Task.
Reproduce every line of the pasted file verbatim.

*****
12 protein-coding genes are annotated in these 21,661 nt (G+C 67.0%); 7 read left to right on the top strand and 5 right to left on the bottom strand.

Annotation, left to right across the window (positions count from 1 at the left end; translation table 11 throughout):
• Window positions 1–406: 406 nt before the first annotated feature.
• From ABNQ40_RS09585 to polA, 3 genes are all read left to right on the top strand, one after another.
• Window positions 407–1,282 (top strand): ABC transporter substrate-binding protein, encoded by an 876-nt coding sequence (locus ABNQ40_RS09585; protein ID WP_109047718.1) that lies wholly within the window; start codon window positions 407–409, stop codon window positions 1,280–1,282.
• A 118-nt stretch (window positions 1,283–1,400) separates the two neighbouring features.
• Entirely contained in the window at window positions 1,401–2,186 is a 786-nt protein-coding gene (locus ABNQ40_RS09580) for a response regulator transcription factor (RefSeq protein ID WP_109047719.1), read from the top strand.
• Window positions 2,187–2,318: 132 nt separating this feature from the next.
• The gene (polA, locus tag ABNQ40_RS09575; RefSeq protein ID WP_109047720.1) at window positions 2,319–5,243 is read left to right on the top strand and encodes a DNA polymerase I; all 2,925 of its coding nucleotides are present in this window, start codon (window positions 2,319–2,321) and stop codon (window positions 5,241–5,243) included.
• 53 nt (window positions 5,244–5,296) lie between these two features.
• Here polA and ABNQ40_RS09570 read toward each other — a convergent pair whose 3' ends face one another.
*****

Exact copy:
12 protein-coding genes are annotated in these 21,661 nt (G+C 67.0%); 7 read left to right on the top strand and 5 right to left on the bottom strand.

Annotation, left to right across the window (positions count from 1 at the left end; translation table 11 throughout):
• Window positions 1–406: 406 nt before the first annotated feature.
• From ABNQ40_RS09585 to polA, 3 genes are all read left to right on the top strand, one after another.
• Window positions 407–1,282 (top strand): ABC transporter substrate-binding protein, encoded by an 876-nt coding sequence (locus ABNQ40_RS09585; protein ID WP_109047718.1) that lies wholly within the window; start codon window positions 407–409, stop codon window positions 1,280–1,282.
• A 118-nt stretch (window positions 1,283–1,400) separates the two neighbouring features.
• Entirely contained in the window at window positions 1,401–2,186 is a 786-nt protein-coding gene (locus ABNQ40_RS09580) for a response regulator transcription factor (RefSeq protein ID WP_109047719.1), read from the top strand.
• Window positions 2,187–2,318: 132 nt separating this feature from the next.
• The gene (polA, locus tag ABNQ40_RS09575; RefSeq protein ID WP_109047720.1) at window positions 2,319–5,243 is read left to right on the top strand and encodes a DNA polymerase I; all 2,925 of its coding nucleotides are present in this window, start codon (window positions 2,319–2,321) and stop codon (window positions 5,241–5,243) included.
• 53 nt (window positions 5,244–5,296) lie between these two features.
• Here polA and ABNQ40_RS09570 read toward each other — a convergent pair whose 3' ends face one another.